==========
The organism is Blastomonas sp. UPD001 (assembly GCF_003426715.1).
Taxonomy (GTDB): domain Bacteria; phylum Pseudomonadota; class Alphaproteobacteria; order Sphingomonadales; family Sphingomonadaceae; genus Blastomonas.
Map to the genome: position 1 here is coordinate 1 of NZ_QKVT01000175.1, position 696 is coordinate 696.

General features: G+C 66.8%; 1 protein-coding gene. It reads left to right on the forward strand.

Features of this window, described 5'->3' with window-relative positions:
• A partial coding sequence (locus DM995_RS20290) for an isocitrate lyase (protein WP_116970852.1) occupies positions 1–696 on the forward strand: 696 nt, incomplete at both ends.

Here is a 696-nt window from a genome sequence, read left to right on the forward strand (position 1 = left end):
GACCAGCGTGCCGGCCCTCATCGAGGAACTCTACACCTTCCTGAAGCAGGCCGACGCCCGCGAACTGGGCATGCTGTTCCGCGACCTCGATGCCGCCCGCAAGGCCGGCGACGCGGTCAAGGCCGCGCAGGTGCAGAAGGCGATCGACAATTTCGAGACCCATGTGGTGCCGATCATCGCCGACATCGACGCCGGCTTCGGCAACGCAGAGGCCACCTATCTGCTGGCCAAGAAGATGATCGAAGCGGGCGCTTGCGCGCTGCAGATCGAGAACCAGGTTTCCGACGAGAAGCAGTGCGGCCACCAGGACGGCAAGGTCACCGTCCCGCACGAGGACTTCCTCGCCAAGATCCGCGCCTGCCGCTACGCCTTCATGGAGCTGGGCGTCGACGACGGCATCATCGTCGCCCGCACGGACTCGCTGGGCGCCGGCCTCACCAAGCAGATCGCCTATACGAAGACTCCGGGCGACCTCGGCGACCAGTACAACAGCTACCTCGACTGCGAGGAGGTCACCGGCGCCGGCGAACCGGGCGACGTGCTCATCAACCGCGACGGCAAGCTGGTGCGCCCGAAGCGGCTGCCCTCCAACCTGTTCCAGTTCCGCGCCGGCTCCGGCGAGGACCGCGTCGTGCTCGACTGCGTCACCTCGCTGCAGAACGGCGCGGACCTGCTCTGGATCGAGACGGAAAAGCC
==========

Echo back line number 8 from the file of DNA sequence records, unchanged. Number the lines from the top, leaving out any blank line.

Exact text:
GACCAGCGTGCCGGCCCTCATCGAGGAACTCTACACCTTCCTGAAGCAGGCCGACGCCCGCGAACTGGGCATGCTGTTCCGCGACCTCGATGCCGCCCGCAAGGCCGGCGACGCGGTCAAGGCCGCGCAGGTGCAGAAGGCGATCGACAATTTCGAGACCCATGTGGTGCCGATCATCGCCGACATCGACGCCGGCTTCGGCAACGCAGAGGCCACCTATCTGCTGGCCAAGAAGATGATCGAAGCGGGCGCTTGCGCGCTGCAGATCGAGAACCAGGTTTCCGACGAGAAGCAGTGCGGCCACCAGGACGGCAAGGTCACCGTCCCGCACGAGGACTTCCTCGCCAAGATCCGCGCCTGCCGCTACGCCTTCATGGAGCTGGGCGTCGACGACGGCATCATCGTCGCCCGCACGGACTCGCTGGGCGCCGGCCTCACCAAGCAGATCGCCTATACGAAGACTCCGGGCGACCTCGGCGACCAGTACAACAGCTACCTCGACTGCGAGGAGGTCACCGGCGCCGGCGAACCGGGCGACGTGCTCATCAACCGCGACGGCAAGCTGGTGCGCCCGAAGCGGCTGCCCTCCAACCTGTTCCAGTTCCGCGCCGGCTCCGGCGAGGACCGCGTCGTGCTCGACTGCGTCACCTCGCTGCAGAACGGCGCGGACCTGCTCTGGATCGAGACGGAAAAGCC